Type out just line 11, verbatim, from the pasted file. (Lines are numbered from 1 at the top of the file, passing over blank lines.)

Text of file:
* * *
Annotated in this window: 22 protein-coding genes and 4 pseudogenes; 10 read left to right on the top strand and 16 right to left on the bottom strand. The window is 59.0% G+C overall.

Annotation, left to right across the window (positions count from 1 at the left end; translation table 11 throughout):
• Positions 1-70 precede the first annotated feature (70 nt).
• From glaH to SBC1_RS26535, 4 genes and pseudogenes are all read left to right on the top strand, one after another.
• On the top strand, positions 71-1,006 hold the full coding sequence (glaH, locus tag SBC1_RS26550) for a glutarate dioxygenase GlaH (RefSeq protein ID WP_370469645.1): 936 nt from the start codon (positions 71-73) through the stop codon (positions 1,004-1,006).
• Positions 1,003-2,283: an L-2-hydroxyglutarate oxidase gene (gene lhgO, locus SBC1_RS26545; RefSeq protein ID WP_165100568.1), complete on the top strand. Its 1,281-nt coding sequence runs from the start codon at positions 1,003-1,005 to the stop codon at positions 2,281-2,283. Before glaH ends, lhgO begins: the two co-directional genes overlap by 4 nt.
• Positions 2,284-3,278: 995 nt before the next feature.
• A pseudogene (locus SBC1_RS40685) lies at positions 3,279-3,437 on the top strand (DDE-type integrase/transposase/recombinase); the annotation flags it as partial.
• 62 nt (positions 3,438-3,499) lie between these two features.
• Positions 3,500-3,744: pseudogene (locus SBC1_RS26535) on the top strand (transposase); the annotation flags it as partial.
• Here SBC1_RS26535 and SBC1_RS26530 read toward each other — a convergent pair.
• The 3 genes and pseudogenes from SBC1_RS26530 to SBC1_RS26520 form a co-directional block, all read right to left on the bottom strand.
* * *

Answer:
• Here SBC1_RS26535 and SBC1_RS26530 read toward each other — a convergent pair.